Wednesday, October 30, 2013

Mix a Little Halloween in your Drink

It’s always a welcome site to see pumpkins popping up everywhere as summer weather makes its exit and cool breezes bring fall. This fall, I have seen pumpkins not only at the grocery stores and craft stores, but in recipes touting its nutritional properties.

Why Pumpkins?

Remember, when choosing foods to eat, that fruits and vegetables with vibrant color are packed with antioxidants, vitamins, and minerals. The bright orange color of a pumpkin is attributed to an antioxidant called beta-carotene. Beta-carotene is transformed into Vitamin A once it enters the body. Vitamin A won’t necessarily enhance your sport performance, but it will help maintain eye health, promote a healthy immune system, and it is essential for cell growth and development. A well balanced diet full of nutrient rich foods supports a healthy body and healthy immune system…that in turn will help your sport performance when intense training may weaken your defenses.

How can an athlete include pumpkins in their diet?

Pumpkin is paired excellently with milk. Think pumpkin spice latte…or cinnamon spice smoothie with pumpkin…fall in a glass. By now, athletes are learning of the power that milk and yogurt can have after a workout. Milk contains high quality, complete proteins that support growth and repair of muscle, bone and other body tissues. In addition to protein, milk and yogurt contain 8 other essential nutrients that are important for active individuals. To add even more…milk and yogurt also contain carbohydrate that is necessary to help refuel muscles after exercise. If you are an athlete that uses training to help maintain weight, eating a higher protein diet can increase feelings of fullness and help maintain muscle. Enjoy your pumpkin during this fall season and maximize your recovery by mixing it into a smoothie or latte. Happy sipping!

Pumpkin Pie Smoothie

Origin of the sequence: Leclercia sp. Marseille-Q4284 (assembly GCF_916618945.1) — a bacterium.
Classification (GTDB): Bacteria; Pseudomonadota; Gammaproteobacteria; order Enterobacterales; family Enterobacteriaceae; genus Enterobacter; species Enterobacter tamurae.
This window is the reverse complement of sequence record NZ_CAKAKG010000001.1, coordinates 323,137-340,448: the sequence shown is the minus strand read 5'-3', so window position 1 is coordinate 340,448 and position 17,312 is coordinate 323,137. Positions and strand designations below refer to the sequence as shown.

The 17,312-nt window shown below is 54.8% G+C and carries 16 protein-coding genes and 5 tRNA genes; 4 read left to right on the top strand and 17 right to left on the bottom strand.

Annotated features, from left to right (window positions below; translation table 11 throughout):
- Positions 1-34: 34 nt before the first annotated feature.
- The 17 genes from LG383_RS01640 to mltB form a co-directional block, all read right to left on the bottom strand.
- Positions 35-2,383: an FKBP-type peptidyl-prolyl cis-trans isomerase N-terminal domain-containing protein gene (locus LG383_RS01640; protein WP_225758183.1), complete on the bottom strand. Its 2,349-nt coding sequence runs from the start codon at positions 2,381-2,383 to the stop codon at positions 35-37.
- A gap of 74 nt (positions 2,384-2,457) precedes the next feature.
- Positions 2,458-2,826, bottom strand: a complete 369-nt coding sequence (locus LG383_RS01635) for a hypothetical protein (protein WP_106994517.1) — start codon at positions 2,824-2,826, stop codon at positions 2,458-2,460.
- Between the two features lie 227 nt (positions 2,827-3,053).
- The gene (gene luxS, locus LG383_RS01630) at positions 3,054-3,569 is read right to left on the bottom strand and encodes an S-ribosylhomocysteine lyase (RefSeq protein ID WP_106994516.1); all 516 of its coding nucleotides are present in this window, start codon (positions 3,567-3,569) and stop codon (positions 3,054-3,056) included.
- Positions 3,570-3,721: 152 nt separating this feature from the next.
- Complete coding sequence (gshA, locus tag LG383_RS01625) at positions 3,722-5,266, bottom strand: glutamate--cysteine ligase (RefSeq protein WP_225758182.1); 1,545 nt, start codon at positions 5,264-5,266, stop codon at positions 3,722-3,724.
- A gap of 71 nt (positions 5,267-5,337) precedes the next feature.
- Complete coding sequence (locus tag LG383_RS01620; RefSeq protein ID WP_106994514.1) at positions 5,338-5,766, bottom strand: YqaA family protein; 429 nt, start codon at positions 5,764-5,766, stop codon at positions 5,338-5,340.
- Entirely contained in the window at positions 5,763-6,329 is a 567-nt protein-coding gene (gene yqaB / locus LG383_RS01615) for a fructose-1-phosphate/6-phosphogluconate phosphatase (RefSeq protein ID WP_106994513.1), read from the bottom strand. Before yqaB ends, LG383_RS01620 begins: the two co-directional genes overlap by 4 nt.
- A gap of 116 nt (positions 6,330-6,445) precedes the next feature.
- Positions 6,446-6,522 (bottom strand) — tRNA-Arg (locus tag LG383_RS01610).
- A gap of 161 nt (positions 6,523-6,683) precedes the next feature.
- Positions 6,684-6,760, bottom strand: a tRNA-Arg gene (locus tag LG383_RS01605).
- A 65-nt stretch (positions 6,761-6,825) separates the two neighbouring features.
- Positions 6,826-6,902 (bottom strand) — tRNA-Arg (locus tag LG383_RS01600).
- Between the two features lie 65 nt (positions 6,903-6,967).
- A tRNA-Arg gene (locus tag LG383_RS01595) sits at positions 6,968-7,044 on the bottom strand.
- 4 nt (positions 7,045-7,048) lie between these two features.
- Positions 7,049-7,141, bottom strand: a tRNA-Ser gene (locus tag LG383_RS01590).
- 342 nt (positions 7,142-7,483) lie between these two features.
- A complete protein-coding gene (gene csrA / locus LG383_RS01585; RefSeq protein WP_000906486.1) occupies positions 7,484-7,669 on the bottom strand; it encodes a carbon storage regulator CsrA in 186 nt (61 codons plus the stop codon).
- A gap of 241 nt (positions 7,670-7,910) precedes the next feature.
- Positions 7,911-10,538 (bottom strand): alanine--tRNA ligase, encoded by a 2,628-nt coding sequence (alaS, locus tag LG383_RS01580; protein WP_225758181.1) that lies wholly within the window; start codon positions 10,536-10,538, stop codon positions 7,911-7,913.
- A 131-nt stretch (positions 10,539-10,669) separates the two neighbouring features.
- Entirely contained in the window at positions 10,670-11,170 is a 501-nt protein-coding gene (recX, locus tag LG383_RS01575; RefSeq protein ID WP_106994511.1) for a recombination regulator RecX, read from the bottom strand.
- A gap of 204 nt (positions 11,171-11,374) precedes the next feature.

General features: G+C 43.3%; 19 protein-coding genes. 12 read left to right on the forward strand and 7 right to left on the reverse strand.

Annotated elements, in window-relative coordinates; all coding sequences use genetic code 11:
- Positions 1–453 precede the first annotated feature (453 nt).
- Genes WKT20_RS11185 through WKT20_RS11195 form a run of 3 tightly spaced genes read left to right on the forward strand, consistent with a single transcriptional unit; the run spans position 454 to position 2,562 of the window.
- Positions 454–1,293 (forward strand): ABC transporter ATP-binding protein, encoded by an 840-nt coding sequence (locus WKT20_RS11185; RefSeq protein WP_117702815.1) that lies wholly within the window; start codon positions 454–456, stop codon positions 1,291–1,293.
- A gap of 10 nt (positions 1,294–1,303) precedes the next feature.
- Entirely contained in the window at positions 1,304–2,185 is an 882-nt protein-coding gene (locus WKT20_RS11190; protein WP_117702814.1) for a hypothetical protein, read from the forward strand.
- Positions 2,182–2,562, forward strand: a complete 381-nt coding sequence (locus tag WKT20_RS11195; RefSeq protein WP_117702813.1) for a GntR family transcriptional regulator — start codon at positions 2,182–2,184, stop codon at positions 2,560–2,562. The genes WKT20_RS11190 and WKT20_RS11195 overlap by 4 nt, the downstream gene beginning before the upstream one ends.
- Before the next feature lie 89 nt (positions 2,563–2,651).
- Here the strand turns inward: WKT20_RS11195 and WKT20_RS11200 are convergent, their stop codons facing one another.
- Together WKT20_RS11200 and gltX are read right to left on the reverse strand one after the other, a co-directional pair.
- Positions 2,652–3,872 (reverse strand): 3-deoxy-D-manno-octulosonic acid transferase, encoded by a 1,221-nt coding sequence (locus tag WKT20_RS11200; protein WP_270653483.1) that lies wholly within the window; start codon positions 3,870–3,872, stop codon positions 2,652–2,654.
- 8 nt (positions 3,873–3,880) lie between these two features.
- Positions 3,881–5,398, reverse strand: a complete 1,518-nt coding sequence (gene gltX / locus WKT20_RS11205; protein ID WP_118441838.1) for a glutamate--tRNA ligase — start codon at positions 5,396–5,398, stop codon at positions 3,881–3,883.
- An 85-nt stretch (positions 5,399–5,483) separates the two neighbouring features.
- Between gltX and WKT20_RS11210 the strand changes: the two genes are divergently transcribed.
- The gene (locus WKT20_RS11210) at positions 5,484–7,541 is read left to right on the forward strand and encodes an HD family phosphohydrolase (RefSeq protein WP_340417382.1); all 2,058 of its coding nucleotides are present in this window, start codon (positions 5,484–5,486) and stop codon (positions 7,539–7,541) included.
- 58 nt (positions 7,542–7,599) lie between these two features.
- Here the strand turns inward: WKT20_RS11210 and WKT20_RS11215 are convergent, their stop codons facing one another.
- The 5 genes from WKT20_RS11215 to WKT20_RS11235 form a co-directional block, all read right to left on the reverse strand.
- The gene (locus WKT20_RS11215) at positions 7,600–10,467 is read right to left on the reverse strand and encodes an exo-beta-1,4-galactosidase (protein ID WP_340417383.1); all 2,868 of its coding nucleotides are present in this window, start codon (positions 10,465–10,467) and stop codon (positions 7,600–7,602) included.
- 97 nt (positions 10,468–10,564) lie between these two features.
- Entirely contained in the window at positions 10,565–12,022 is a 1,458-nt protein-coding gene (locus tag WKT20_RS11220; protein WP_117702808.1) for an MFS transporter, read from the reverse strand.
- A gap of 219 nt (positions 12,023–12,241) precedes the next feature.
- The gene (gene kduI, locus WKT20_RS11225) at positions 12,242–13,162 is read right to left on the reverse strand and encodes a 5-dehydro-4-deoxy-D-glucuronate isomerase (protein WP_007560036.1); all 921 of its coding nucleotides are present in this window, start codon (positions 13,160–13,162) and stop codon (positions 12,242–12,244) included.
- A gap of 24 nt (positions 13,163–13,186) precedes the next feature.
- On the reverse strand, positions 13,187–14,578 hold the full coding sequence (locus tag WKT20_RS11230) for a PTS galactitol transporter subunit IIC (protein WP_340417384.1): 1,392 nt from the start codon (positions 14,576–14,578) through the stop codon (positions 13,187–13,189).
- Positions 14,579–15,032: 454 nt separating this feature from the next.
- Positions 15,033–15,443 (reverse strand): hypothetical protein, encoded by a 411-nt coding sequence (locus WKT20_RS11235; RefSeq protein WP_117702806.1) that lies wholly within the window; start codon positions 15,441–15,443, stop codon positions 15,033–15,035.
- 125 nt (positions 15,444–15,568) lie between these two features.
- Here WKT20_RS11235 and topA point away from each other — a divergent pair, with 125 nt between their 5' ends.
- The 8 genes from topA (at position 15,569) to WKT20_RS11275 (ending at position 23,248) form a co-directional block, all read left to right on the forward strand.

Makes approximately 4 servings (1 cup)


1 can (15 oz) pureed pumpkin (not pumpkin pie filling)
3 cups skim milk (add more to adjust consistency)
1/2 cup vanilla Greek yogurt
A dash of Cinnamon
A pinch of nutmeg
Sweetener of choice to taste (try a Stevia blend for lower calories!)

Preparation Instructions

Scoop the pureed pumpkin, milk, and Greek yogurt into a blender. Blend on high until smooth. Add more milk if you would like a thinner consistency. Add cinnamon, nutmeg, and sweetener to your taste preference and blend once more to mix in the flavors. Enjoy 30 minutes to 2 hours after a workout for maximum results!
*Adapted and healthified from the Pioneer Woman
At Home Pumpkin Spice Latte
Makes 1 to 2 servings


2 cups skim milk
2 tablespoons canned pumpkin
1 to 2 tablespoons sweetener of choice
2 tablespoons vanilla extract
1/2 teaspoon ground cinnamon
1 cup of strong brewed coffee or two shots of espresso

In a saucepan whisk together milk, pumpkin and sweetener and cook on medium heat, stirring, until steaming. Remove from heat, stir in vanilla and spice. Using a hand blender or wire whisk, blend the pumpkin mixture until smooth. Stir in brewed coffee, pour into mugs and enjoy! Excellent after a cool morning run. Tip: make the pumpkin and milk mixture ahead of time and store for 1-2 days in your fridge. Heat on low in the microwave before adding coffee.
*Adapted and healthified from

Caroline Sullivan, MS, RD, CSSD, LD is the SD-USA assistant chair for social media. She is a health and wellness program coordinator for Dairy MAX and lives in Houston. Her expertise include sports nutrition, eating disorders, and wellness programming. For those interested in being a part of SD-USA social media, please contact her at

Sources of Information

Protein Summit 2007: Exploring The Impact Of High-Quality Protein On Optimal Health: American Journal of Clinical Nutrition 2008;87(suppl):1551S–1583S.
University of Illinois Extension. (2013) Pumpkin Nutrition. Retrieved October 17, 2013, from
Natural Medicines Comprehensive Database. (2012) Vitamin A. Retrieved October 17, 2013, from